CROSS-REFERENCE TO RELATED APPLICATION(S)
This application is a continuation application of U.S. patent application Ser. No. 10/172,685, filed Jun. 13, 2002, which claims the benefit of U.S. Provisional Patent Application No. 60/315,303, filed Aug. 27, 2001.
The following disclosure relates generally to smoke barrier systems and more particularly to roll down smoke/gas barrier systems.
Smoke and noxious gasses can be very dangerous to occupants during a building fire. As is well known, many fire-related deaths are the result of smoke inhalation. During a fire, or an event where dangerous gases may be present, fumes are likely to travel very quickly through paths that offer little resistance. Paths such as elevator shafts are often well drafted and provide an excellent avenue by which smoke and other dangerous gases can rapidly travel to otherwise unaffected areas of a building. To prevent such a migration of dangerous gases, many devices and assemblies have been designed to limit the dispersal of such fumes by cutting off possible paths or openings. Examples of such devices are smoke screen assemblies disclosed in U.S. Pat. No. 5,383,510, issued Jan. 24, 1995, and U.S. Pat. No. 5,195,594, issued on Mar. 23, 1993, both of which are incorporated herein by reference in their entirety.
Barriers of the types described in the aforementioned patents are often electro-mechanically operated so that a screen is placed in front of an opening upon the detection of smoke, a noxious gas, or dangerous fumes. In normal conditions, power is provided to the barrier system from a main power supply for the deployment of the barrier. In situations that are accompanied by power loss, the barrier system must switch to a back up power supply, such as a battery system or other alternative power source, for deployment of the barrier. The back up power supply adds to the cost and complexity of the barrier system.
BRIEF DESCRIPTION OF THE DRAWINGS
FIG. 1 is an isometric view of a barrier assembly for sealing off an opening in accordance with one embodiment of the present invention, shown in a partially deployed position.
FIG. 2 is an enlarged partial isometric view of one embodiment of a housing assembly of the barrier assembly of FIG. 1 with the door not shown for purposes of clarity.
FIG. 3 is a partial isometric view with one embodiment of the barrier assembly of FIG. 1 in a partially deployed position.
FIG. 4 is an enlarged, exploded isometric view of a motor, clutch, viscous governor and spool of the barrier assembly with one embodiment of FIG. 1.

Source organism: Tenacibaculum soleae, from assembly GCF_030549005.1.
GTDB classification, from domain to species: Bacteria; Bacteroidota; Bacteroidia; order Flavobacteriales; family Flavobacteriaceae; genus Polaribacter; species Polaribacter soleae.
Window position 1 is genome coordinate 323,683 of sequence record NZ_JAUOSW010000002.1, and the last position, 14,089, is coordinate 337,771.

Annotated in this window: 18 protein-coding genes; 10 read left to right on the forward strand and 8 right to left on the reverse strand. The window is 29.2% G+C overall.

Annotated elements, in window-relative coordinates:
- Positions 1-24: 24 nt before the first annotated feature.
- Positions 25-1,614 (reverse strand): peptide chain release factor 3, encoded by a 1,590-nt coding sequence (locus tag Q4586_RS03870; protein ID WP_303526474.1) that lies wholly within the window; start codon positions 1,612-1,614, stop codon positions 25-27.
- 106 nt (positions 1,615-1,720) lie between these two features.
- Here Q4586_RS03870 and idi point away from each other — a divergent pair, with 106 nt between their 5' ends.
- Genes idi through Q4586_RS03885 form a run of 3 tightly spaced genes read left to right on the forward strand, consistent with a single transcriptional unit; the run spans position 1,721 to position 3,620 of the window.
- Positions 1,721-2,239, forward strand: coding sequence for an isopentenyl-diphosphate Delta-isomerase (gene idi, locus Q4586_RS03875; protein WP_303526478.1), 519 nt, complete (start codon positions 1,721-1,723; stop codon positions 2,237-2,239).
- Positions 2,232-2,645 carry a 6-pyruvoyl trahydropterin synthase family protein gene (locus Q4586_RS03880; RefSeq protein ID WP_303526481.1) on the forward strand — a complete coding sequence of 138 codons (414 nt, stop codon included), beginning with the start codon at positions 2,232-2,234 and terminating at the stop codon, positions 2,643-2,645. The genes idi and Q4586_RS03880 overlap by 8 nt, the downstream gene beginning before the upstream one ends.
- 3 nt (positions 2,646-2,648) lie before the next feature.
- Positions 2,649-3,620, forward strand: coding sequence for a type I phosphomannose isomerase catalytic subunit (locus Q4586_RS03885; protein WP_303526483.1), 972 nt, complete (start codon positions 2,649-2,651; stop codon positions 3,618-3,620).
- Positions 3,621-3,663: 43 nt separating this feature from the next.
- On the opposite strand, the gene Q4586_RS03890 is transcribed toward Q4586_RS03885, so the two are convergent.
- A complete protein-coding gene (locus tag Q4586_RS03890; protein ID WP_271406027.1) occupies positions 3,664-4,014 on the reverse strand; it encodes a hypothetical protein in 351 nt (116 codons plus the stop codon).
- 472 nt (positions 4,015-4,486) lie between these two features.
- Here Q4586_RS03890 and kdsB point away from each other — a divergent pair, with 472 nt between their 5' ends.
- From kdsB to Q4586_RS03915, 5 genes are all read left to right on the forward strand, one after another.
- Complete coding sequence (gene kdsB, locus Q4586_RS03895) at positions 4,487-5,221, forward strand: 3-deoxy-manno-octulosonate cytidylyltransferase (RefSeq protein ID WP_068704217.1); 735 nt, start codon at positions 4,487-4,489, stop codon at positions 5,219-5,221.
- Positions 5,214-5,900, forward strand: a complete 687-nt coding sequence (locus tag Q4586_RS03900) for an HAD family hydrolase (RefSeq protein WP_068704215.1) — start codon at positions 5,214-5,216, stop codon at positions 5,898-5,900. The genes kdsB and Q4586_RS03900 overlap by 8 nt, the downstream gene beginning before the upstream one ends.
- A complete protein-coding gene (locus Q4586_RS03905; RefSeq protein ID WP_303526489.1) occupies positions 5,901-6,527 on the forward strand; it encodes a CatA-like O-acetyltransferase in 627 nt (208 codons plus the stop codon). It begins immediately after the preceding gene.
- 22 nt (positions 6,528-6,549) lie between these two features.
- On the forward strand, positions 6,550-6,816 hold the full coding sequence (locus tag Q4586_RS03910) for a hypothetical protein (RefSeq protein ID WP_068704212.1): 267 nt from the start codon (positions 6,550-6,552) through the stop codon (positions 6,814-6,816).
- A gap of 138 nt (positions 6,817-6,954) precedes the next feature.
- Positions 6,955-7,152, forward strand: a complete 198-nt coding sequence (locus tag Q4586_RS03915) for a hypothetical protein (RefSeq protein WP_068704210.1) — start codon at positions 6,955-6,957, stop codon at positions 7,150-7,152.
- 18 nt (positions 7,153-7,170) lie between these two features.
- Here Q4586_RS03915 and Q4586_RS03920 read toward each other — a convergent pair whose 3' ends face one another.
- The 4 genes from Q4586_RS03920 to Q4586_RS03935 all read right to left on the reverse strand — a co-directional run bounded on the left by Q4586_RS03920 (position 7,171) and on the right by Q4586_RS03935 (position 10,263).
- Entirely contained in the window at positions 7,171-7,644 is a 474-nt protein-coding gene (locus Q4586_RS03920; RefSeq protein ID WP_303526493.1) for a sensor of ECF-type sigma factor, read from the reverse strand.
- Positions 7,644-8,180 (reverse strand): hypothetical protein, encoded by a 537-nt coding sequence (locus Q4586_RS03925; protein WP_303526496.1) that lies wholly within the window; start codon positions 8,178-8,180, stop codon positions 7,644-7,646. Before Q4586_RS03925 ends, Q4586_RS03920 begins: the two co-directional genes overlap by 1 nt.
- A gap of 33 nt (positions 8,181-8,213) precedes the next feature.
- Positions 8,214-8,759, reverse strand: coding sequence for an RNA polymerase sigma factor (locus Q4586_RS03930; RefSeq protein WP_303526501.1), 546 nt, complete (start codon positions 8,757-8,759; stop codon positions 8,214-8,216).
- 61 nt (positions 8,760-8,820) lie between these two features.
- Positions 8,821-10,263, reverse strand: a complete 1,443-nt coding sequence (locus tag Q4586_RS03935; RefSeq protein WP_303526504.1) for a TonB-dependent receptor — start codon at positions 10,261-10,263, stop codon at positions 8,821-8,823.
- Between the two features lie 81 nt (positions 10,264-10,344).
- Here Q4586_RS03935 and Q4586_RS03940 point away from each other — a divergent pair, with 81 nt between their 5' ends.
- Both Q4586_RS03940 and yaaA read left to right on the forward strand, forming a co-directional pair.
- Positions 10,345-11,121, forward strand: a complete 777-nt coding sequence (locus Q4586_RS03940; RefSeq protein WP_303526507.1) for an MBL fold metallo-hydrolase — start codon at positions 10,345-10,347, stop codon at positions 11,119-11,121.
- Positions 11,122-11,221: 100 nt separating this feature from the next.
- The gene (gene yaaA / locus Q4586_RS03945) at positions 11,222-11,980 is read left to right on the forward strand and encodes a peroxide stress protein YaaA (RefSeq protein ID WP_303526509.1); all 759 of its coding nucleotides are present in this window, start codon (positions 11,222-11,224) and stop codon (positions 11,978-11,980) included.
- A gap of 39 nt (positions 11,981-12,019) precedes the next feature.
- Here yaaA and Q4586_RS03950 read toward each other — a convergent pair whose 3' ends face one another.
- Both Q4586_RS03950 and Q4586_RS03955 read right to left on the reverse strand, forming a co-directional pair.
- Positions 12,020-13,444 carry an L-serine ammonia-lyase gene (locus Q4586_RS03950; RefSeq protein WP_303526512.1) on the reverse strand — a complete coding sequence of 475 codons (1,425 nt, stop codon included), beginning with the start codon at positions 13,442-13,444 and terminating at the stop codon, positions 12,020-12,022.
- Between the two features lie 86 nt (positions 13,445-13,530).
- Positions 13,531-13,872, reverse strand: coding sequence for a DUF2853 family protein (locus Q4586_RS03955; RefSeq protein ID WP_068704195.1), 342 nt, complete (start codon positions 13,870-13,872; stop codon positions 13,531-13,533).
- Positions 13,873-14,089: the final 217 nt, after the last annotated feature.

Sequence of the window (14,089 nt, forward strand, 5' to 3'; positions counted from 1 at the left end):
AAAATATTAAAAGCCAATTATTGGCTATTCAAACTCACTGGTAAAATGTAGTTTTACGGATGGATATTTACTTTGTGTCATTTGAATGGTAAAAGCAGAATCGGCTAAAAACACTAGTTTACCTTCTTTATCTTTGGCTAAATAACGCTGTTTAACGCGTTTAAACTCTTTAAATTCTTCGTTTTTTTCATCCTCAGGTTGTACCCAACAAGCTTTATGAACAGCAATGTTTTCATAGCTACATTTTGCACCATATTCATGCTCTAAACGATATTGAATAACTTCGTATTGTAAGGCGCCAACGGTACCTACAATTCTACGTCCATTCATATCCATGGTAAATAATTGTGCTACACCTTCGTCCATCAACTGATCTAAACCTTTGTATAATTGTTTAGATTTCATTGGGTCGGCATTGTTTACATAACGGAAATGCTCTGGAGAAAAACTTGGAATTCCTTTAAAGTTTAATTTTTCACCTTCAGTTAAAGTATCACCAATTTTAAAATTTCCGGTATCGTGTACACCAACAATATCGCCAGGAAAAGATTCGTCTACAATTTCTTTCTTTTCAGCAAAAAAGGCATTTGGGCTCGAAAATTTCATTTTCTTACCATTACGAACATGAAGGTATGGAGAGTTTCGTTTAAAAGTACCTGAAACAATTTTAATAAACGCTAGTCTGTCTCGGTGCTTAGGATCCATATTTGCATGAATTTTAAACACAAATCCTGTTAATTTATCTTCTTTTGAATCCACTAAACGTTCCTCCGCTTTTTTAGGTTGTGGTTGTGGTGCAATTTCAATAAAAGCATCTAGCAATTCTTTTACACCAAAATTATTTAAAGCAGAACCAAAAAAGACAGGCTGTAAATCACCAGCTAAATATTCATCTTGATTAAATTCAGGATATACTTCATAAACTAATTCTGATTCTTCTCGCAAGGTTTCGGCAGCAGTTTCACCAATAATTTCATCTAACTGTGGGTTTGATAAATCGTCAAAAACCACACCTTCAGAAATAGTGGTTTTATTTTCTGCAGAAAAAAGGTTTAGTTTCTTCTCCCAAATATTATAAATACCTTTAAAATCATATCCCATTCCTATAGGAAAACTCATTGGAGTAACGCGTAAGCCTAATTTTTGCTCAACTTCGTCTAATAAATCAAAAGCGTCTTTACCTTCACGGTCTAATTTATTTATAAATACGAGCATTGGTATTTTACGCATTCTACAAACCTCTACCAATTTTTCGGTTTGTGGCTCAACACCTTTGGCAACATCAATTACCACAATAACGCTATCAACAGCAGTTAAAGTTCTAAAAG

FIG. 5 is a partial isometric view of a barrier assembly in accordance with an alternate embodiment of the invention, with sidewalls of the housing and the curtain not shown for illustrated purposes.
FIG. 6 is a flow chart of one embodiment of a method for sealing an opening from smoke, noxious fumes, or contaminated air.
In the drawings, the same reference numbers identify identical or substantially similar elements or acts. The headings provided herein are for convenience only and do not necessarily affect the scope or meaning of the claimed invention.
Apparatus and corresponding method for sealing various openings in response to smoke, noxious fumes, or contaminated air using a roll-down barrier in accordance with embodiments of the present invention are described in detail herein. In the following description, numerous specific details are provided, such as specific descriptions of mechanical and electro-mechanical components, specific methods for deploying and retrieving a flexible barrier, composition of the barrier, etc. to provide a thorough understanding of, and enabling description for, embodiments of the invention. One skilled in the relevant art, however, will recognize that the invention can be practiced without one or more of the specific details, or with other components, methods, etc. In other instances, well known structures or operations are not shown, or are not described in detail, to avoid obscuring aspects of the invention.
FIG. 1 shows an isometric view of one embodiment of a barrier assembly 100 that can rapidly deploy a flexible curtain 112 to seal off an opening 114 in a wall 115. The curtain 112 can be deployed, for example, upon detection of smoke, noxious fumes, or contaminated air. The curtain 112 is illustrated in FIG. 1 in a partially deployed position. In the illustrated embodiment, the opening 114 is an elevator doorway formed in the wall 115 of a building or other similar structure. The barrier assembly 100 includes a housing 132 mounted to the wall 115 directly above and centered on the opening 114. The housing 132 releasably contains the flexible curtain 112 in a rolled-up, stored position until the curtain is deployed to a sealing position. The housing 132 also includes a hinged bottom flap or door 134 that encloses the flexible curtain 112 in the stored position when the door is closed. When the door 134 is open, the flexible curtain 112 can unroll to the sealing position and fully seal the opening 114 to prevent smoke, noxious gases, or contaminated air from passing through the opening in either direction.